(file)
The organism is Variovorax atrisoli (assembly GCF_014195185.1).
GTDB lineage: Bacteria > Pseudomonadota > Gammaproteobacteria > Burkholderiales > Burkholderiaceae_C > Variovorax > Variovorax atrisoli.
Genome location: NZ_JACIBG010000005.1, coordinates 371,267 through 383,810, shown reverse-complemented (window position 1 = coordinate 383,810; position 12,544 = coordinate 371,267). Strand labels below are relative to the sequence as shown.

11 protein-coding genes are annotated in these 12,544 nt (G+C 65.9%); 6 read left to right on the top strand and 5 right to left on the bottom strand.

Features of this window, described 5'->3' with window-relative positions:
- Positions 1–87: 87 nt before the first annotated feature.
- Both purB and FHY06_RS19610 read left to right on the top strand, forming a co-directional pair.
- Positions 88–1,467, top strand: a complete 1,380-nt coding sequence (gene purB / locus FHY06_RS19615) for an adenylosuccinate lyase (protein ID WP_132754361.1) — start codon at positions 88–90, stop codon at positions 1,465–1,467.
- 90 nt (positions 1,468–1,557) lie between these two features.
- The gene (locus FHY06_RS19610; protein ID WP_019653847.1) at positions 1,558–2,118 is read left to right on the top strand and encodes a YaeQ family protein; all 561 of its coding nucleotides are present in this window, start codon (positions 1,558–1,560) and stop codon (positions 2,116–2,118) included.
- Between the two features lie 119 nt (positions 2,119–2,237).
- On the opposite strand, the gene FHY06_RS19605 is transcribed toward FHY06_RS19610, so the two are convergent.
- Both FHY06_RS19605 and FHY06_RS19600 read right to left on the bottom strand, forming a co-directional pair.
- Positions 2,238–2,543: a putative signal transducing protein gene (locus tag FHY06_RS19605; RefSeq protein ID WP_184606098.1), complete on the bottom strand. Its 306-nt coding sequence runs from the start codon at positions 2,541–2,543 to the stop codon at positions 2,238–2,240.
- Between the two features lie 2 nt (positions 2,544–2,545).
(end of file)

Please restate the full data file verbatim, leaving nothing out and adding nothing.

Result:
The organism is Variovorax atrisoli (assembly GCF_014195185.1).
GTDB lineage: Bacteria > Pseudomonadota > Gammaproteobacteria > Burkholderiales > Burkholderiaceae_C > Variovorax > Variovorax atrisoli.
Genome location: NZ_JACIBG010000005.1, coordinates 371,267 through 383,810, shown reverse-complemented (window position 1 = coordinate 383,810; position 12,544 = coordinate 371,267). Strand labels below are relative to the sequence as shown.

11 protein-coding genes are annotated in these 12,544 nt (G+C 65.9%); 6 read left to right on the top strand and 5 right to left on the bottom strand.

Features of this window, described 5'->3' with window-relative positions:
- Positions 1–87: 87 nt before the first annotated feature.
- Both purB and FHY06_RS19610 read left to right on the top strand, forming a co-directional pair.
- Positions 88–1,467, top strand: a complete 1,380-nt coding sequence (gene purB / locus FHY06_RS19615) for an adenylosuccinate lyase (protein ID WP_132754361.1) — start codon at positions 88–90, stop codon at positions 1,465–1,467.
- 90 nt (positions 1,468–1,557) lie between these two features.
- The gene (locus FHY06_RS19610; protein ID WP_019653847.1) at positions 1,558–2,118 is read left to right on the top strand and encodes a YaeQ family protein; all 561 of its coding nucleotides are present in this window, start codon (positions 1,558–1,560) and stop codon (positions 2,116–2,118) included.
- Between the two features lie 119 nt (positions 2,119–2,237).
- On the opposite strand, the gene FHY06_RS19605 is transcribed toward FHY06_RS19610, so the two are convergent.
- Both FHY06_RS19605 and FHY06_RS19600 read right to left on the bottom strand, forming a co-directional pair.
- Positions 2,238–2,543: a putative signal transducing protein gene (locus tag FHY06_RS19605; RefSeq protein ID WP_184606098.1), complete on the bottom strand. Its 306-nt coding sequence runs from the start codon at positions 2,541–2,543 to the stop codon at positions 2,238–2,240.
- Between the two features lie 2 nt (positions 2,544–2,545).